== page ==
Nothing In Life Is Guaranteed -- Except Media

The current programmatic market is large and still growing rapidly, even after five years of impressive gains. It has largely been built off non-guaranteed or “remnant” inventory that publishers have put into real-time marketplaces, where buyers can use data to bid on what they want, and buy as much or as little inventory as they need at any time. It’s a real marketplace, with shifts in demand and supply happening all the time.

This model has worked great for the buy side and many tech vendors, while many publishers would argue that this new innovation has been neutral if not negative for their business. However, I think we are on the cusp of a major change that will greatly benefit publishers. Let me explain.

As dollars have continued to pour into the programmatic space and both the savviest buyers and sellers have gotten better at using data, It’s becoming clear which cookies and impressions are most valuable. The result is that buyers are competing for the best inventory, driving up prices in the process. Publishers who have embraced programmatic have been thrilled with this trend, but I think there is actually a new wave coming that will lead to buyers looking for programmatic guarantees from the best programmatic publishers.



This is great news for publishers, since revenue can become more predictable. It is also great news for marketers, because they can lock in things that work and not be subject to shifts in the marketplace.

But doesn’t a buyer lose the ability to optimize in this scenario? On a short-term, day-to-day basis, the answer is yes.  But the biggest brands in the world are not interested in day trading with their billion-dollar media budgets. They are more interested in making investments that generate long-term value. Companies like P&G, GM and Coca-Cola can’t deploy their budgets in a non-guaranteed fashion -- the risk is too great. So as more large marketers are buying into data-driven marketing via programmatic tools, asking for a guarantee against programmatic inventory -- or even an upfront commitment -- makes sense.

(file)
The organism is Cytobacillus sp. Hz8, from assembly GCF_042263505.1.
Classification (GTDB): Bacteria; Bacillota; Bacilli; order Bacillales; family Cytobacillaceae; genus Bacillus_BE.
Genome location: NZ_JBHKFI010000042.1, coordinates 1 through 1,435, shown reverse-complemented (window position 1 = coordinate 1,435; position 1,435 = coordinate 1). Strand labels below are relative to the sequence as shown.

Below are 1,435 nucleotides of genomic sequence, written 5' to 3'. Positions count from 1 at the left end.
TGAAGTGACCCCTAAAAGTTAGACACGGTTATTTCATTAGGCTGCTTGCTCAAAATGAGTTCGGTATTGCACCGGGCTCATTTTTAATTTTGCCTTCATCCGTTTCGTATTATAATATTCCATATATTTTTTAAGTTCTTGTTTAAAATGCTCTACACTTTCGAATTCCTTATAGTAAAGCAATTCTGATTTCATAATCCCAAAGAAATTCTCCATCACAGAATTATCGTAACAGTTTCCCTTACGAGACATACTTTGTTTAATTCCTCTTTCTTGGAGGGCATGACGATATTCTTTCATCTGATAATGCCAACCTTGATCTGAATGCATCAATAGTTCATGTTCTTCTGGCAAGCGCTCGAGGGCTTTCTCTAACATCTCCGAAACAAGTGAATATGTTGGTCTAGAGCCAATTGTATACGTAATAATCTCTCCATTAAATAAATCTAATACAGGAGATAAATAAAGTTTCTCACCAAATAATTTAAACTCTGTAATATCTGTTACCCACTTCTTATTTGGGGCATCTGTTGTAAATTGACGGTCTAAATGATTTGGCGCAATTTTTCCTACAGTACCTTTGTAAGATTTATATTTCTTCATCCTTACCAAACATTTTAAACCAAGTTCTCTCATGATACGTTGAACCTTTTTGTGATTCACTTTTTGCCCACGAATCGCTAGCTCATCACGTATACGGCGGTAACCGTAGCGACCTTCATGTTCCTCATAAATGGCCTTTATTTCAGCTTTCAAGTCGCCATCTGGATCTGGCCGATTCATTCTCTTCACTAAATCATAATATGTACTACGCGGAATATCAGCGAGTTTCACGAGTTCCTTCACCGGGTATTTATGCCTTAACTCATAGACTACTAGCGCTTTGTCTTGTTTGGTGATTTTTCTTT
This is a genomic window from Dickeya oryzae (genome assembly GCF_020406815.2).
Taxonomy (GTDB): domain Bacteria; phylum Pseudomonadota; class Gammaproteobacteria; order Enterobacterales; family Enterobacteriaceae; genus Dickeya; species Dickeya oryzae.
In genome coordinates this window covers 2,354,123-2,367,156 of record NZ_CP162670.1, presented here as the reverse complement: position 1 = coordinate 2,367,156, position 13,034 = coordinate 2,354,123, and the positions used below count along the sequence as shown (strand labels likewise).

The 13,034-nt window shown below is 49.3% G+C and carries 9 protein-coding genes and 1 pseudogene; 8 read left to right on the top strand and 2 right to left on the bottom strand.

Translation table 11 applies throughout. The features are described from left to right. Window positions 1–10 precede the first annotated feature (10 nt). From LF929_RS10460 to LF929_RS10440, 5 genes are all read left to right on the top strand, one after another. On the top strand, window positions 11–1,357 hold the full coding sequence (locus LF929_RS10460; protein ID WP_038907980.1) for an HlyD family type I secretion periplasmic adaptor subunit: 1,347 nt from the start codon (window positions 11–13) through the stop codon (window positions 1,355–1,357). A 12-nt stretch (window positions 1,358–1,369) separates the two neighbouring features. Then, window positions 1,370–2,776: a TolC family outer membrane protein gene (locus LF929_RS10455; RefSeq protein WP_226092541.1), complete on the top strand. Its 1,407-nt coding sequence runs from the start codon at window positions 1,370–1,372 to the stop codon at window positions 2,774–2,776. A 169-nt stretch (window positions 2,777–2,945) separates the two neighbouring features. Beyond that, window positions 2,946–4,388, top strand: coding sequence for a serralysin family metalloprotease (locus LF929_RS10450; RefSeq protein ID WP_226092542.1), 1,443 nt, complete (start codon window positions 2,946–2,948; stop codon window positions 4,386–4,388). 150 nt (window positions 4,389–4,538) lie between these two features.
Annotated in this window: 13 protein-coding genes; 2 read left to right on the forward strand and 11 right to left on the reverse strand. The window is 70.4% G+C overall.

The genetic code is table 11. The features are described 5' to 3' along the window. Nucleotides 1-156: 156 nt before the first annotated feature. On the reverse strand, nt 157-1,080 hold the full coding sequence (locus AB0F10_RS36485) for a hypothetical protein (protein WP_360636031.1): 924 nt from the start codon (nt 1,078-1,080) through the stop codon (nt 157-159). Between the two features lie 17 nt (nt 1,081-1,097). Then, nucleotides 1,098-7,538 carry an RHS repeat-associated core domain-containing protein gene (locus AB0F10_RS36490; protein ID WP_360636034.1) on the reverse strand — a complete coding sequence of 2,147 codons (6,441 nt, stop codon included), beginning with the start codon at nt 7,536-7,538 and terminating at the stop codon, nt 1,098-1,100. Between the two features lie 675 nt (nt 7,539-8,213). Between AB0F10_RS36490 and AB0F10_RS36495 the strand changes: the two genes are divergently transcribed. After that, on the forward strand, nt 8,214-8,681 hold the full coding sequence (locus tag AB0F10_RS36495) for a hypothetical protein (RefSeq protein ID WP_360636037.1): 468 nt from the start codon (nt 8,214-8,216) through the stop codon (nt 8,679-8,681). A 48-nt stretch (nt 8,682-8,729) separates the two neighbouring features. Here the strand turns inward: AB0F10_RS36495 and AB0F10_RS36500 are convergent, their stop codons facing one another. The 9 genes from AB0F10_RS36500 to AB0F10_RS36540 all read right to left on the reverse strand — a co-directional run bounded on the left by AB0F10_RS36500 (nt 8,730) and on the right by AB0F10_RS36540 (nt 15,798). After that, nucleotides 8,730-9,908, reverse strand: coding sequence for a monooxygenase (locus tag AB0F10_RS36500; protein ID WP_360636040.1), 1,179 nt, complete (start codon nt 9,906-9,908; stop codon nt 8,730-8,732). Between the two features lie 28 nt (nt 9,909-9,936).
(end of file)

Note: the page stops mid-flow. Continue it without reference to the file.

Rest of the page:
As much as there are large volumes of inventory available in exchanges, the truth is that much of it is just that: volume. Even though some buyers would disagree,, I believe there’s much more scarcity in high-quality digital media than commonly thought.

So what should a publisher do? Embrace programmatic, understand the value of your inventory, start the conversation with clients, and figure out a business model that works. We’ve found that the smartest clients want to have this conversation, and think it’s time to bring guarantees to the programmatic channel.

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